Why the Bible Still Matters - Your Daily Forward Devotional

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Why the Bible Still Matters

 

January 5

 

Read 2 Timothy 3:16-17 (ESV)

All Scripture is breathed out by God and profitable for teaching, for reproof, for correction, and for training in righteousness, that the man of God may be complete, equipped for every good work.

 

Reflect

How has the Bible impacted your life? When you read God’s Word, do you notice a change in your character or behavior?

 

The Bible is an old book. But really, it isn’t just one old book. It is comprised of 66 old books to be exact, the oldest of which are the books of Genesis and Job which are believed to have been written in approximately 1400 BC. Revelation was likely the last book to be written in approximately AD 90 when the apostle John was exiled on the island of Patmos. That means that the Bible is between about 3,421 years old and 1,927 years old depending on which book of the Bible you are using to measure its age. Regardless, the Bible is truly full of ancient words.

 

So, why do we still care about this old book? Does such an ancient text have anything relevant to say to our postmodern culture? Progressive Christian Rob Bell argues no. He is quoted as saying, “The church will continue to be even more irrelevant when it quotes letters from 2,000 years ago as their best defense.” But the issue at hand is whether or not we truly believe that the Bible is God’s Word. If it is, it will always have something relevant to say and it will have the ultimate authority in our lives.

 

In today’s verses, the apostle Paul affirmed that these ancient words are not just man’s words. He said that Scripture is “breathed out by God.” The words of the Bible were penned by mere men but they were words inspired by the God of the universe.

 

Jesus certainly held the view that Scripture had full authority as God’s very own words. When Jesus was being tempted by Satan, He said, “It is written '' three times and then quoted Old Testament Scripture as the final say to Satan (Matthew 4:1-11). In Matthew 15, Jesus appealed to Scripture when the Pharisees and scribes attempted to trap Him. They were accusing his disciples of breaking the traditions of the elders. But Jesus quoted Deuteronomy 5:16, Exodus 20:12, and Exodus 21:17 and referred to them, not as the writings of Moses, but as “the commandments of God” (Matthew 15:3). In this narrative, Jesus demonstrated that Scripture has more authority than man-made traditions. Further, He affirmed Scripture to be God’s own Word and commands.

 

Every time I open my Bible, I marvel at how a book from over 2,000 years ago can still speak truth into my life. But it does! In its pages I find guidance in my own personal life and the answers to society's biggest problems. How would society change if all individuals obeyed the Word of God? What would happen if we all revered God as holy? If all children obeyed their parents and all parents lovingly raised their children up in the Lord? What would happen if men laid down their lives for their wives and loved them as God loved the church? What would happen if all wives submitted to their husband’s leadership? What if no one abused their spouse or children? What if divorce and adultery were a thing of the past? What if every person submitted to a biblical sexual ethic? What if everyone heeded the commandments to not kill, steal, lie, or covet? Can you even imagine a world in which everyone loved God and considered their neighbor as more important than themselves? A world in which everyone gave generously and took care of each other? It’s hard to deny that obedience to God’s Word would radically change our world for the better.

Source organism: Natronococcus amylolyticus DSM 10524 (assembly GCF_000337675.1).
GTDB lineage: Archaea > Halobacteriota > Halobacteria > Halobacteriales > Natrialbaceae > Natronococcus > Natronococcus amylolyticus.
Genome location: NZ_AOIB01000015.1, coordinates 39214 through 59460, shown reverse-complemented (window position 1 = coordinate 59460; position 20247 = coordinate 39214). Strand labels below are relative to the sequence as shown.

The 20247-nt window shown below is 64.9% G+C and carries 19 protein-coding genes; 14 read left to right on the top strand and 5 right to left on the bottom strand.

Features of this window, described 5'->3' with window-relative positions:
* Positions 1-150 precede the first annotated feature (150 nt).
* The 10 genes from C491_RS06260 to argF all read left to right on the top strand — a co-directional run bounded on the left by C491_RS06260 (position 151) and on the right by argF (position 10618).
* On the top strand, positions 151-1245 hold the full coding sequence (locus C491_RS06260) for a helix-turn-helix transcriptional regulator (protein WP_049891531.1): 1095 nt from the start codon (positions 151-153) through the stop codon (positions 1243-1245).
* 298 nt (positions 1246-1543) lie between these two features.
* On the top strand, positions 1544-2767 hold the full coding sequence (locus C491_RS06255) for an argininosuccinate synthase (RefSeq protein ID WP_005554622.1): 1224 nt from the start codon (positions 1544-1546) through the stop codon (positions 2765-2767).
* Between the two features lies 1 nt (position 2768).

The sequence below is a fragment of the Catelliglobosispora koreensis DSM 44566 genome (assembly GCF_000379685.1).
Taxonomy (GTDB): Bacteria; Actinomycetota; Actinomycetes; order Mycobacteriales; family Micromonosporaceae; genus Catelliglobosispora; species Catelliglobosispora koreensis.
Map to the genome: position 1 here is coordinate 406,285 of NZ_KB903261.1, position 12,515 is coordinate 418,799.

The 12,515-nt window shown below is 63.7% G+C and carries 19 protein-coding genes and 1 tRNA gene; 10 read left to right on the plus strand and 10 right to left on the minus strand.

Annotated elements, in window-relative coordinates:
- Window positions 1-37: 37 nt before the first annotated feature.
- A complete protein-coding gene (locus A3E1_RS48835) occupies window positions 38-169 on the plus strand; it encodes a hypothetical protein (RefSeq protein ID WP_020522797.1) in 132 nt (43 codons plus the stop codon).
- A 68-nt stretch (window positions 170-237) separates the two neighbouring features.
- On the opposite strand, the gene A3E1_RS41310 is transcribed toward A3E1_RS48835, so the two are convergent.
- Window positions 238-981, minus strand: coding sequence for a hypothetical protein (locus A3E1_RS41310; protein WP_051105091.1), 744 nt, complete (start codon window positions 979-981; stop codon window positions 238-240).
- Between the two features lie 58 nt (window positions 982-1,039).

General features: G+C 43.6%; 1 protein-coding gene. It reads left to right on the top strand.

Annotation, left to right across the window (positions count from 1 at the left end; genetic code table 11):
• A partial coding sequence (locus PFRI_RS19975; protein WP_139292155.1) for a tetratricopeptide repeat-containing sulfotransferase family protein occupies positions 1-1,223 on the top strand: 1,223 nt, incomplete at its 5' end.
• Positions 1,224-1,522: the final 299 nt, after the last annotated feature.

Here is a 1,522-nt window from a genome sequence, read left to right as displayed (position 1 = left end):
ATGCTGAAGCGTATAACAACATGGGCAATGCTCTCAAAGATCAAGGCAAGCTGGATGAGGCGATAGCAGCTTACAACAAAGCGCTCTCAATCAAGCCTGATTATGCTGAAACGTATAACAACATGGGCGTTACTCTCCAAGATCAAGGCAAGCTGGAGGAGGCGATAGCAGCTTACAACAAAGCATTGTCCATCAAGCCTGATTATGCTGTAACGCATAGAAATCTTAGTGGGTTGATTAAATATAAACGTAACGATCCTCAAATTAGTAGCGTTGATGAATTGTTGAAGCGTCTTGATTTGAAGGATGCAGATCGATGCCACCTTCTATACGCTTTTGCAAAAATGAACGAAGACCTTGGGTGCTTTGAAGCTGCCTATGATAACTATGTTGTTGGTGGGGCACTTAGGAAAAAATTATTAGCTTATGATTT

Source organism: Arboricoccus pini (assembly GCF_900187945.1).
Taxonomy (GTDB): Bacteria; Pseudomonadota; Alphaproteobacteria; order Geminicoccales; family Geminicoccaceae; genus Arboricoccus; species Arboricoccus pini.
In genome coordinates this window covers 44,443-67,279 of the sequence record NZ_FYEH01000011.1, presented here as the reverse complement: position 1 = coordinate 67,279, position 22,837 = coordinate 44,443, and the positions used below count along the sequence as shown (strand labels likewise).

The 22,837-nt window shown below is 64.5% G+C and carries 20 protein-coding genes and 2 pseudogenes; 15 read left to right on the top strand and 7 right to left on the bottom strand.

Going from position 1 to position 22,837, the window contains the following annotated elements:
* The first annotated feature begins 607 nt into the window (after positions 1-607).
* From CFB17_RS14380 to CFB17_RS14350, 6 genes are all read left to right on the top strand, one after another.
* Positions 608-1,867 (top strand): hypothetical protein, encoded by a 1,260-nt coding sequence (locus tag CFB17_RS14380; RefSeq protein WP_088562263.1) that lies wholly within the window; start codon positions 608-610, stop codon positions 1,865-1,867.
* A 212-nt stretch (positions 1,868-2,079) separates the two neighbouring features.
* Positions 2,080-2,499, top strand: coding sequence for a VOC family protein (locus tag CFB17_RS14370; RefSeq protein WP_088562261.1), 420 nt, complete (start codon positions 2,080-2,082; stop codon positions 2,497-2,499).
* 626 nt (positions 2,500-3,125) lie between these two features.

Even the historical narratives speak into our human issues of today. Billy Graham once said, “People reading the Bible for the first time are often surprised to discover how much human drama it contains. Almost every conceivable human dilemma and conflict is reflected in its pages.” Sometimes, the human narratives teach us what to do and sometimes they demonstrate what not to do. Either way, we learn valuable life lessons.

 

The truth is, even today, the Bible is relevant and useful. As Paul said in today’s verses, it teaches us and trains us. It corrects us when we go off course and it equips us to do God’s work. But the Bible is only useful if we crack it open and see what it has to say.

 

Pray

God, thank You for the Bible. Thank You for giving us the instructions on how to live in a way that honors and glorifies You. Help me to live in obedience to Your Word. Amen.

 

~ Pastor Nat Crawford

 

 

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6 months ago
This is just an awesome and insightful way of describing the Bible......Bless you, Pastor Crawford🙏🙏
6 months ago
Absolutely 🤗🙏💕
6 months ago
Yes, amen!!! ❤🙌✝️
6 months ago
Thank you for sharing this, it was really a blessing.
1
6 months ago
This devotion was a blessing. Thank u for being God's tool!👐💕🤗
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